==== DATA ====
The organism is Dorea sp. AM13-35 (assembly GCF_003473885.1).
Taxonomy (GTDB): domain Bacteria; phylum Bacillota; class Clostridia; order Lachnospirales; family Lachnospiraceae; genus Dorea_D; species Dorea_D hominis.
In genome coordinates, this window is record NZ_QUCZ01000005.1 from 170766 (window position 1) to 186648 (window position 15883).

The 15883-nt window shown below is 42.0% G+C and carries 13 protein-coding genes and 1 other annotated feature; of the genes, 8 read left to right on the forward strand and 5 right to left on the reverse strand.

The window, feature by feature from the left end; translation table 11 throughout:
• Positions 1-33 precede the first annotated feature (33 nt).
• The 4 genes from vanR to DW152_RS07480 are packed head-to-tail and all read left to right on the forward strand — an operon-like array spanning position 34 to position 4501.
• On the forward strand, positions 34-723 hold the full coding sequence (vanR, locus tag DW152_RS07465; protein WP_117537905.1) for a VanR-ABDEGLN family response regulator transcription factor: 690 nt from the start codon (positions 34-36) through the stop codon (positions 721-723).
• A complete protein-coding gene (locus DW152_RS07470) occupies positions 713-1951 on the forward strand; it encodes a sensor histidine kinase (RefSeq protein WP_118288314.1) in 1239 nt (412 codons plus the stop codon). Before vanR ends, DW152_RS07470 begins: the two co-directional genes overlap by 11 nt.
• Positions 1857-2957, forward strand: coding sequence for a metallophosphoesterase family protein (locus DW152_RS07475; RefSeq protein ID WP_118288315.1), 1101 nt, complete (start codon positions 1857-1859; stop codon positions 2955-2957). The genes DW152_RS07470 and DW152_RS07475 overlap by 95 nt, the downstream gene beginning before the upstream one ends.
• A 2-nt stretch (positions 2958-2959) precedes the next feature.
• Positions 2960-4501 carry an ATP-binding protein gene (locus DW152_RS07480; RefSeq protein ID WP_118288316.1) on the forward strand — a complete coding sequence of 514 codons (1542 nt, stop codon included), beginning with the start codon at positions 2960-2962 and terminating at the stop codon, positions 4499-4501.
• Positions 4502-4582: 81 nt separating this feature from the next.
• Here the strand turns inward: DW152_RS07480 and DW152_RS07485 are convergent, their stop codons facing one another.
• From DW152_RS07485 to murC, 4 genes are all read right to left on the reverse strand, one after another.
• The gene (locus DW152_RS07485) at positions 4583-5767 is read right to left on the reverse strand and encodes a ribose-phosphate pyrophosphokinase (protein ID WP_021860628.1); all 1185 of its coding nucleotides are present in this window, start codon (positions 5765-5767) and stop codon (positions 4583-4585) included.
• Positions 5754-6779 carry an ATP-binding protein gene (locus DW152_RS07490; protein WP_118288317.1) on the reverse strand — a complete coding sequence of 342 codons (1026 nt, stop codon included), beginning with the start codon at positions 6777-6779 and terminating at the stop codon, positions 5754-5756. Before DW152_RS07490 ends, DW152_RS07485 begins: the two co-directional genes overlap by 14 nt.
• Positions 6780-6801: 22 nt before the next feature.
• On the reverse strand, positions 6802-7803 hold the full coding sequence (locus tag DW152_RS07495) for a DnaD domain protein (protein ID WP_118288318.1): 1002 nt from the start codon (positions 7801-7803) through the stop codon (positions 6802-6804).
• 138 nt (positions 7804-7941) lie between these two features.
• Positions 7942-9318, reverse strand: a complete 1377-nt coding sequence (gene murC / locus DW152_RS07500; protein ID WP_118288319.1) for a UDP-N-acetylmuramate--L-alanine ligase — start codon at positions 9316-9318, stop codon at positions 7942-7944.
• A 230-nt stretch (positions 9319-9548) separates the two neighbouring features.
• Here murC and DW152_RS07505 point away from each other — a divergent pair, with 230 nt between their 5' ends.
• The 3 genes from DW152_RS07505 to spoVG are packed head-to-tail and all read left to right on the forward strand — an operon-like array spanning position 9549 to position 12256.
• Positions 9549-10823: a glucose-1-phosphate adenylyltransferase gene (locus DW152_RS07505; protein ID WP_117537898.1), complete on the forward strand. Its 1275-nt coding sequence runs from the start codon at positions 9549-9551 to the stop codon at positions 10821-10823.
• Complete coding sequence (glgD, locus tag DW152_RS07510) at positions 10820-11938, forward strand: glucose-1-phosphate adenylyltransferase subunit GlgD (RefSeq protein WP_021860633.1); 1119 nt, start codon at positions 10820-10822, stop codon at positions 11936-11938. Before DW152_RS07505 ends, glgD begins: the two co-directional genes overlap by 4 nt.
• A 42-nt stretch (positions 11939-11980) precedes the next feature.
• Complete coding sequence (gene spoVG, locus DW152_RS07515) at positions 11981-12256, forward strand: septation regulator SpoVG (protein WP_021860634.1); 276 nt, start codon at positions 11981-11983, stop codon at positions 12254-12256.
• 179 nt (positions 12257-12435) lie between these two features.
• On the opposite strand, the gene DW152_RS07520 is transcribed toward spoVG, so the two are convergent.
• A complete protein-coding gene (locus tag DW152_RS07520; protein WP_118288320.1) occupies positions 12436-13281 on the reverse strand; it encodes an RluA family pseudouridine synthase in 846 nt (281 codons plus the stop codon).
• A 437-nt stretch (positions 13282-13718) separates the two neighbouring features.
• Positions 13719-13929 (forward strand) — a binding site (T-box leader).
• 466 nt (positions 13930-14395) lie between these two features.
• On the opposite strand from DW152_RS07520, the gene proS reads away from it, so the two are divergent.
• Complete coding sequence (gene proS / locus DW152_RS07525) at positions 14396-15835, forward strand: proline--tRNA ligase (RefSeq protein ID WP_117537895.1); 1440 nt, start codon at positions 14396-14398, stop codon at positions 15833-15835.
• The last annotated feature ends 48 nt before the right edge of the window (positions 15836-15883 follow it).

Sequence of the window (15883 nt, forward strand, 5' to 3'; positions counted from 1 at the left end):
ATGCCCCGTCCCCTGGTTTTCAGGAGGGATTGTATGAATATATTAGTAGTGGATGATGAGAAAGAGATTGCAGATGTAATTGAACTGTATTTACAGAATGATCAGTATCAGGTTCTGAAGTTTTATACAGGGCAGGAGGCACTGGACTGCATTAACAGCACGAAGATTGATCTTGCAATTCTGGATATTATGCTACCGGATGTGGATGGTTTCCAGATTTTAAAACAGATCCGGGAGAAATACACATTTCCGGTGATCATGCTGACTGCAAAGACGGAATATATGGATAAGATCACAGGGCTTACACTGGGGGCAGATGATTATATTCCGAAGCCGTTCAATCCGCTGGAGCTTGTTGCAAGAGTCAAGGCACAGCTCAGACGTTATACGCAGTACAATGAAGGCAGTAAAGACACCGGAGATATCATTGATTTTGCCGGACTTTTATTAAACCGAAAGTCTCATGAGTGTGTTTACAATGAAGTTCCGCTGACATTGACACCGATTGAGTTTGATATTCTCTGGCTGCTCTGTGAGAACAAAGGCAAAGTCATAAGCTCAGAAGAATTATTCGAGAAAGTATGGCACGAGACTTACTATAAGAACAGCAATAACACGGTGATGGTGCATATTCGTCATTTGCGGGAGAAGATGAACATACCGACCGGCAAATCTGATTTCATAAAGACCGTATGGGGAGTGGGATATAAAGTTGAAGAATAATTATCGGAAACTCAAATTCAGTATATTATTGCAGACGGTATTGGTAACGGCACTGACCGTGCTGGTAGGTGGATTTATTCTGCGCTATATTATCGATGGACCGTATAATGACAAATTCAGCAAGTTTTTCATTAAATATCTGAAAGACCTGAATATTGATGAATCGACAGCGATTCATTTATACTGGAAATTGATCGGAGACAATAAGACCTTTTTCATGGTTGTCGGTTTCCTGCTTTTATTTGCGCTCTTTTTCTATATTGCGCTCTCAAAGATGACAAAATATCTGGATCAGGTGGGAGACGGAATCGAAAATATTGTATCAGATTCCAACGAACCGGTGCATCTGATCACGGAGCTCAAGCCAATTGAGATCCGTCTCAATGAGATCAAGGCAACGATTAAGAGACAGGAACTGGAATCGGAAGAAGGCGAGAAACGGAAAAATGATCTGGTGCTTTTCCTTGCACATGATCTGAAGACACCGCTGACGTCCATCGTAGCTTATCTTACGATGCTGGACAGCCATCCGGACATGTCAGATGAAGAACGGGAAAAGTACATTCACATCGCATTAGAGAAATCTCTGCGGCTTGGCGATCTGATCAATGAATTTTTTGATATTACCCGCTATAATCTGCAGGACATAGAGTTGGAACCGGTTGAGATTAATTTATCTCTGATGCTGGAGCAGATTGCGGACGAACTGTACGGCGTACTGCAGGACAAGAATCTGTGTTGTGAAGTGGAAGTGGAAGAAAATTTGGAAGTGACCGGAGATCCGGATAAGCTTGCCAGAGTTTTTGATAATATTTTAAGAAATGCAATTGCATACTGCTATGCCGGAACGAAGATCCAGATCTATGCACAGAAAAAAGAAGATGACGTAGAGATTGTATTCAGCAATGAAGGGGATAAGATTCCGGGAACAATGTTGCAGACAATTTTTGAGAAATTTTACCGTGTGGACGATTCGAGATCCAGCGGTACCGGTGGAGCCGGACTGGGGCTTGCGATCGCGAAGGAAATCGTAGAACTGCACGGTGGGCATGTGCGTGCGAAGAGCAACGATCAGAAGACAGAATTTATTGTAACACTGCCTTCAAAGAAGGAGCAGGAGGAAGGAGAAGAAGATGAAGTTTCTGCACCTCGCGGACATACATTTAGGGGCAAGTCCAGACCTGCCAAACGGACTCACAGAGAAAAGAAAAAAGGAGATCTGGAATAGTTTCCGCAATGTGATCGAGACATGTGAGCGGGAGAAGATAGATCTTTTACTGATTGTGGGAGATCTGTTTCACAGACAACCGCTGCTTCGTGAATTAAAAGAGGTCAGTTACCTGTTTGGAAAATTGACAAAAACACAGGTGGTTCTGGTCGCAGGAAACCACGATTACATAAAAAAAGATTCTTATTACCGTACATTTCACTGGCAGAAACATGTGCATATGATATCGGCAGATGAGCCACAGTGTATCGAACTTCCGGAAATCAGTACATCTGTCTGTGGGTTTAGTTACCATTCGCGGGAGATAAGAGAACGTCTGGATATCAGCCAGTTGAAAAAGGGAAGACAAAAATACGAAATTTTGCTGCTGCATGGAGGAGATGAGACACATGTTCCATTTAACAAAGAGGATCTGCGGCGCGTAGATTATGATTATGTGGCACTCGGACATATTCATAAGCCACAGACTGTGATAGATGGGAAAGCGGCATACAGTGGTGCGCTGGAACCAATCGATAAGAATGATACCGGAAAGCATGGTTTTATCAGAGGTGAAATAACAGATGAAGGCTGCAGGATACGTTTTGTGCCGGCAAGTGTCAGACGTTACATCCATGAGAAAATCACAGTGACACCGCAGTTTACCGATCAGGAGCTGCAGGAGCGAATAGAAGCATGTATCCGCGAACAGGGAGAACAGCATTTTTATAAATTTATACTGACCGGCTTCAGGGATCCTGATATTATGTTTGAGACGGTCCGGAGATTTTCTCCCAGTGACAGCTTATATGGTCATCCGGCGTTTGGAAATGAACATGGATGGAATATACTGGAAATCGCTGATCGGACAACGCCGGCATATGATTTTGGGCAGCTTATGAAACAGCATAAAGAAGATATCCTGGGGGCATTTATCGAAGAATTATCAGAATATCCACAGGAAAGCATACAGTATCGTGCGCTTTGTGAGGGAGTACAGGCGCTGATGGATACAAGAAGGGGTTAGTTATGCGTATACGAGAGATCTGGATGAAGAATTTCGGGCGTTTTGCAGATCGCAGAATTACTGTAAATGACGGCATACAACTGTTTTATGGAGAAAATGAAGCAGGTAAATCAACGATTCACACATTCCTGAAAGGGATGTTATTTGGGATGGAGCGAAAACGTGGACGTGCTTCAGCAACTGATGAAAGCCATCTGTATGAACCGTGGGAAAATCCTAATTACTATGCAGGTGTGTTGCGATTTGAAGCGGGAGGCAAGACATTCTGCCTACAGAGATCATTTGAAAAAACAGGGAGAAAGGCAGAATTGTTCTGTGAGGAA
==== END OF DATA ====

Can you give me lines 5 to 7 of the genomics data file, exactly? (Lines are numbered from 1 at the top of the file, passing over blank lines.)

The window, feature by feature from the left end; translation table 11 throughout:
• Positions 1-33 precede the first annotated feature (33 nt).
• The 4 genes from vanR to DW152_RS07480 are packed head-to-tail and all read left to right on the forward strand — an operon-like array spanning position 34 to position 4501.